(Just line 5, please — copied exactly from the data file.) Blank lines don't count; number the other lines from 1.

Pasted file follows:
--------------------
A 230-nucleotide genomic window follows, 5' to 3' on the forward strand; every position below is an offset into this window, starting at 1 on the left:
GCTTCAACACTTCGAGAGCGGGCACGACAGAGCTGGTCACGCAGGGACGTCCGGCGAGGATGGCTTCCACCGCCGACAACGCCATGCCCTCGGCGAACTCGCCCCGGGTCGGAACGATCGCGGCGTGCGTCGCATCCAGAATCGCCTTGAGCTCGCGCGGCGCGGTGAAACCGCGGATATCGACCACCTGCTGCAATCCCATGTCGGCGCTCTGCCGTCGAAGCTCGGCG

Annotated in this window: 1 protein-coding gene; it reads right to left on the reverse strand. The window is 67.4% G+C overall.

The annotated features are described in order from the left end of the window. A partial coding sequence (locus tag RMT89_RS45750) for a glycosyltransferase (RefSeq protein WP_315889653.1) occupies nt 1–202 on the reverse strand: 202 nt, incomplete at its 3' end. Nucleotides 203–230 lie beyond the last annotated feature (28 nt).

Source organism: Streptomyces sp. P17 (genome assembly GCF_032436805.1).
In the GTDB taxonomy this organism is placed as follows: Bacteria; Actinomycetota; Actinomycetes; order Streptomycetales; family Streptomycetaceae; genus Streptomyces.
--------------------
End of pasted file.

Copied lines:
Source organism: Streptomyces sp. P17 (genome assembly GCF_032436805.1).